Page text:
"Jack Torrance’s new job at the Overlook Hotel is the perfect chance for a fresh start. As the off-season caretaker at the atmospheric old hotel, he’ll have plenty of time to spend reconnecting with his family and working on his writing. But as the harsh winter weather sets in, the idyllic location feels ever more remote . . . and more sinister. And the only one to notice the strange and terrible forces gathering around the Overlook is Danny Torrance, a uniquely gifted five-year-old." (Amazon)
"A beautiful and distinguished family.
A private island.
A brilliant, damaged girl; a passionate, political boy.
A group of four friends—the Liars—whose friendship turns destructive.
A revolution. An accident. A secret.
Lies upon lies.
We Were Liars is a modern, sophisticated suspense novel from New York Times bestselling author, National Book Award finalist, and Printz Award honoree E. Lockhart.
And if anyone asks you how it ends, just LIE" (BarnesAndNoble).
“Thrown from the wreckage of his '74 Camaro, Paul Sheldon, author of a bestselling series of historical romances, wakes up one day in a secluded Colorado farmhouse owned by Annie Wilkes, a psychotic ex-nurse who claims she is his number one fan. Immobilized from the pain of two shattered legs and a crushed knee, Sheldon is at Annie's mercy.
Unfortunately for Sheldon, Annie is mad; mad that he killed off her favorite character, Misery Chastain, in his latest book; mad that he wants to escape; and of course, mad in the most extreme clinical sense of the word.
To set the world straight, Annie buys Sheldon a typewriter and some paper, drugs him, locks him in a room, and forces him to bring Misery back to life in a novel dedicated to her. Fear of physical torture is Sheldon's greatest motivation. One wrong sentence and she is likely to smash his legs with a sledgehammer, cut his thumbs off with a hacksaw, or much, much worse. But writers have weapons too. . . .” (BarnesandNoble.com)
“Dealing with an alcoholic single mother and endless hours of working at Heather Nursing Home to raise money for college, high-school senior Janie Hannagan doesn't need more problems. But inexplicably, since she was eight years old, she has been pulled in to people's dreams, witnessing their recurring fears, fantasies and secrets. Through Miss Stubin at Heather Home, Janie discovers that she is a dream catcher with the ability to help others resolve their haunting dreams. After taking an interest in former bad boy Cabel, she must distinguish between the monster she sees in his nightmares and her romantic feelings for him. And when she learns more about Cabel's covert identity, Janie just may be able to use her special dream powers to help solve crimes in a suspense-building ending with potential for a sequel. McMann lures teens in by piquing their interest in the mysteries of the unknown, and keeps them with quick-paced, gripping narration and supportive characters.” (Barnes & Noble)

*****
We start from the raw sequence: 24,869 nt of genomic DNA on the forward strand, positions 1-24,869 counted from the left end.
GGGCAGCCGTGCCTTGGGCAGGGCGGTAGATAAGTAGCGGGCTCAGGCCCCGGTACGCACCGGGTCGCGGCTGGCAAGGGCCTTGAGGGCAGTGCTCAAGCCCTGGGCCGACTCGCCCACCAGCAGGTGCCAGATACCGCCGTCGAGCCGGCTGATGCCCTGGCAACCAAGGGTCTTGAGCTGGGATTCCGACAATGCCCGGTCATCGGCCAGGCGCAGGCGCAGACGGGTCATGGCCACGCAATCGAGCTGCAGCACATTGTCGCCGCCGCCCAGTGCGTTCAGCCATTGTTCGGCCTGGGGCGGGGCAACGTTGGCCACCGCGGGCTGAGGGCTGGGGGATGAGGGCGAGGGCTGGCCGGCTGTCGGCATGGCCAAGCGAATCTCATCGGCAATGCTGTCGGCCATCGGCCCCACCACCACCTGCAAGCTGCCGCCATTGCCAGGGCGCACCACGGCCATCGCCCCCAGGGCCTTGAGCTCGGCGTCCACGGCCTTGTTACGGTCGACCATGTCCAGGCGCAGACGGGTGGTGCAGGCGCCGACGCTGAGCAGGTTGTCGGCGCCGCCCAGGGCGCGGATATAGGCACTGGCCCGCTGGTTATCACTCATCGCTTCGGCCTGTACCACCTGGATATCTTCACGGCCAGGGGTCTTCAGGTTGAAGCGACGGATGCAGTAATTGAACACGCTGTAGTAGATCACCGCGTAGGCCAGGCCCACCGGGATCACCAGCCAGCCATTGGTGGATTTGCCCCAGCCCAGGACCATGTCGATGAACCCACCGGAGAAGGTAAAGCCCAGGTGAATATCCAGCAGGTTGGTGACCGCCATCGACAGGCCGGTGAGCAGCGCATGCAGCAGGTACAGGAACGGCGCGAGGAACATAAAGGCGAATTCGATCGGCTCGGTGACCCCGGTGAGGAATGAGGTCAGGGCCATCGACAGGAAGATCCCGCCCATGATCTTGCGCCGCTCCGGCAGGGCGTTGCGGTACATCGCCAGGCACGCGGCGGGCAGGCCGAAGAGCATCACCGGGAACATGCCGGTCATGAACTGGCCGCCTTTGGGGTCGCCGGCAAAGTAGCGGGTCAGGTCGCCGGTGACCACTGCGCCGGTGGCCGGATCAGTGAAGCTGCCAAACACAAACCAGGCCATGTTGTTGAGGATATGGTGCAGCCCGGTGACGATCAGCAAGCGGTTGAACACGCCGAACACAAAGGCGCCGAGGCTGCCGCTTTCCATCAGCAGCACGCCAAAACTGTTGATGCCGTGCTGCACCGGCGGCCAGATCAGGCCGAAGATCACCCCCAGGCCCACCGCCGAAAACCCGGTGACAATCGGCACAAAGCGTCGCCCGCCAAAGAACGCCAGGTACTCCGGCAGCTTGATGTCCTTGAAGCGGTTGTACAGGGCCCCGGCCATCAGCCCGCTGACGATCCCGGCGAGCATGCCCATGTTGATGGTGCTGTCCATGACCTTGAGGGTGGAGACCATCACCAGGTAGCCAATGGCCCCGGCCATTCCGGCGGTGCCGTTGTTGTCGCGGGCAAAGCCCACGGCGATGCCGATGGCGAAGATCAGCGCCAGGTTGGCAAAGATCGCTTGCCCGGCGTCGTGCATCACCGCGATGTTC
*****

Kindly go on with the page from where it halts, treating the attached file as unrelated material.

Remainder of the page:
Imagine discovering that your whole life has been a fiction, your identity altered, and a new family history created. Suddenly nothing is as it once seemed; you can trust no one, maybe not even yourself. It is exactly this revelation that turns 14-year-old Adam Farmer's life upside down. As he tries to ascertain who he really is, Adam encounters a past, present, and future too horrible to contemplate. Suspense builds as the fragments of the story are assembled--a missing father, government corruption, espionage--until the shocking conclusion shatters the fragile mosaic. Young adult readers will easily relate to the shy and confused Adam, whose desperate searching for self resembles a disturbingly exaggerated version of the identity crisis common to the teenage years. (Amazon.com)
MS/HS Book Club